The practices and relationships begun at Nauvoo solidified in Winter Quarters, that shanty-town on the Missouri River where the first groups of Saints waited almost a year before finishing their trek from Illinois to the Great Basin. The significance of the events of that place that first winter have not been fully assessed, especially as far as women’s affairs are concerned. It was there that the associations and ordinances of Nauvoo tightened into the bonds of families real and adopted, which formed a basis of selection into the leadership positions of the male hierarchy. Similarly among the women bonds not only of kinship in newly acknowledged plural families but of sisterhood born of proximity and necessity were formed whose ties would continue in many cases into the next century.
Readers of Eliza R. Snow’s Winter Quarters diary and that of Patty Sessions have noted the proliferation of “blessing meetings” which filled the afternoons and evenings from midwinter until the [p. 161] time of departure of the various companies. Kenneth Godfrey in a description of Winter Quarters through the eyes mainly of Mary Haskins Parker Richards observed that those meeting were restricted mainly to the ecclesiastical elite.14 If he is right, then the thesis is even more accurate than supposed: in Winter Quarters women who subsequently lead out in women’s affairs in Utah identified themselves, set their standards, re-established certain rituals, and thus cemented the ties which held their group.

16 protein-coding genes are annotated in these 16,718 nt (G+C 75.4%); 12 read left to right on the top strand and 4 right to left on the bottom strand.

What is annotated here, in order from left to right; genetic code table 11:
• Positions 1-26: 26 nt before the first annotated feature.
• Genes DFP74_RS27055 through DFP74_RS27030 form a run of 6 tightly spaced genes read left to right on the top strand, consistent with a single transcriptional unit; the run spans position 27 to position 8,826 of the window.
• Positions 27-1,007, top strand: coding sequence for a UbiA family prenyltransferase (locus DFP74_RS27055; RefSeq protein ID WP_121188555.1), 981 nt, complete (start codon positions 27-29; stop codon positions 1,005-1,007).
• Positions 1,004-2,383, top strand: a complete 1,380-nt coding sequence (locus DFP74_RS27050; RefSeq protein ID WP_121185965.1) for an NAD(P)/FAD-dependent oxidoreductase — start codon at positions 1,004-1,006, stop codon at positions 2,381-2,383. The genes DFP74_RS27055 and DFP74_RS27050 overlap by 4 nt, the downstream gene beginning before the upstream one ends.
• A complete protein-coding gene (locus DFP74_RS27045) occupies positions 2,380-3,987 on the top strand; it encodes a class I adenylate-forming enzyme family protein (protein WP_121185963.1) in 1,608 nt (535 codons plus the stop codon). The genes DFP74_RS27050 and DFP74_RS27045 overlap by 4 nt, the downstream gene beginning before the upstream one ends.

A significant occasion took place on Christmas 1846, when a group of the women gathered for a visit. Eliza R. Snow wrote of the event in her diary: “This mor[ning] take leave of the female family and visit sis. [Patty] Sessions with Loisa [Beaman] and Zina [D. H. Jacobs] very pleasantly. Last eve we had a very interesting time to close my five-day visit with the girls, for whom my love seem’d to increase with every day’s acquaintance. To describe the scene alluded to would be beyond my pow’r. Suffice it to say, the spirit of the Lord was pour’d out and we receive’d a blessing thro’ our beloved mother Chase and sis Clarissa by the gift of tongues.”15